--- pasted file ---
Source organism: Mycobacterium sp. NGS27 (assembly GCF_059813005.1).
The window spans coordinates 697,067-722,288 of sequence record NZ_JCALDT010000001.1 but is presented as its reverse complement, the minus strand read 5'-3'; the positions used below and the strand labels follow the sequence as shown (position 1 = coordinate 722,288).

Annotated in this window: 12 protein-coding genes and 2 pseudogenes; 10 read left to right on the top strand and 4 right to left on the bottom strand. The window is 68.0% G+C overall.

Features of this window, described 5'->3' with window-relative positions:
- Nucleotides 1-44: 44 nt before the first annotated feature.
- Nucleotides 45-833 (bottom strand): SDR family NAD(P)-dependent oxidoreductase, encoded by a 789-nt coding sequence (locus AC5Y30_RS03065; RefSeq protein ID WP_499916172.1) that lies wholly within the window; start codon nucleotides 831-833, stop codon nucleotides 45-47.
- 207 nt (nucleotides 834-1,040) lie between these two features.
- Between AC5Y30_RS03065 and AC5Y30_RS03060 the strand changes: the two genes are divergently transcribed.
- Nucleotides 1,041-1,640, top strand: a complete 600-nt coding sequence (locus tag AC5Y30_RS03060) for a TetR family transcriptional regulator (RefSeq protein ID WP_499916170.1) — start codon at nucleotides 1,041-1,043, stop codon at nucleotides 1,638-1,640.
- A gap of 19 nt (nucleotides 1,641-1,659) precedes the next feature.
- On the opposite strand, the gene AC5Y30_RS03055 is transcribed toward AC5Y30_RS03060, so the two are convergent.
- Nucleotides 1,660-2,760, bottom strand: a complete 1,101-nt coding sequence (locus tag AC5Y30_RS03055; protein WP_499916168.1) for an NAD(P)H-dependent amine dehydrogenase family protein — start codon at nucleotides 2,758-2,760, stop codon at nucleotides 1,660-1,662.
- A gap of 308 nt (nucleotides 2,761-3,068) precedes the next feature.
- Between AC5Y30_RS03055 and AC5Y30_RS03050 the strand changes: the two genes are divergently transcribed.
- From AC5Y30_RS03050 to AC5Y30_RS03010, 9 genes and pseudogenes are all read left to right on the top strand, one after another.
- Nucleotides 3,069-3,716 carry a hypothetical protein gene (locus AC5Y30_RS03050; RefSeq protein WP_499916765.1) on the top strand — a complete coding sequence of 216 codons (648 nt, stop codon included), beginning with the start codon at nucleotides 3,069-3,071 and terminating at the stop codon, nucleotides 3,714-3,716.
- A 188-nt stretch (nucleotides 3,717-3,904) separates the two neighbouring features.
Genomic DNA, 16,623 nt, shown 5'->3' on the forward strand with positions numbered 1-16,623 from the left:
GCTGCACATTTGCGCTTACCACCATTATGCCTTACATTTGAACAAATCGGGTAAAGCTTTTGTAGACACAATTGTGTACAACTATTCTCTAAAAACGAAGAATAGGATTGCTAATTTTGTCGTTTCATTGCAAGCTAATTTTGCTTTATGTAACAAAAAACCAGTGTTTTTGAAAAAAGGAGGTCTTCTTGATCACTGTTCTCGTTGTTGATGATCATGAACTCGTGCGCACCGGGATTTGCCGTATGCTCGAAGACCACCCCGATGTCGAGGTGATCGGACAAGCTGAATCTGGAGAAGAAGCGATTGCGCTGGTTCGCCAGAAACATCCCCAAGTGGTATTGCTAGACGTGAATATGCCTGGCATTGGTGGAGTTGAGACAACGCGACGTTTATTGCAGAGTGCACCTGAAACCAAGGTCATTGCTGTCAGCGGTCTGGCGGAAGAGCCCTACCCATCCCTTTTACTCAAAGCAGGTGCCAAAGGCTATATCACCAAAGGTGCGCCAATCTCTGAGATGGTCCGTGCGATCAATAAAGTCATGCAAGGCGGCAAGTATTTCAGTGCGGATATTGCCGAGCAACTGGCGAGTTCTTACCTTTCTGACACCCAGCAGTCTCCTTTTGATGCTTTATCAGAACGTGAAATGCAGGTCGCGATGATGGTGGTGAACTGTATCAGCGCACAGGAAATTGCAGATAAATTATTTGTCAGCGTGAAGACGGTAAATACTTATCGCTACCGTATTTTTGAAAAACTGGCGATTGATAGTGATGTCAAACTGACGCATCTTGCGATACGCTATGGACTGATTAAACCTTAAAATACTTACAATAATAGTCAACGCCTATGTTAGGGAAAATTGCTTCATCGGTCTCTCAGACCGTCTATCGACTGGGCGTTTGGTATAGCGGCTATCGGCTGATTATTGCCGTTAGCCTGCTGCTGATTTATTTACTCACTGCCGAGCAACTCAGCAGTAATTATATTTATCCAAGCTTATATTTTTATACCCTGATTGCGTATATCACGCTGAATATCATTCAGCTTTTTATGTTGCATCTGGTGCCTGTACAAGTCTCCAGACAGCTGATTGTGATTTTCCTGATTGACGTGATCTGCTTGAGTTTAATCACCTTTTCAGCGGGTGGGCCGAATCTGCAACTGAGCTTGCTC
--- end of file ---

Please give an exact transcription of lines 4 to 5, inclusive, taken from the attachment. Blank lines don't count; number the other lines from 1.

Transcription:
Features of this window, described 5'->3' with window-relative positions:
- Nucleotides 1-44: 44 nt before the first annotated feature.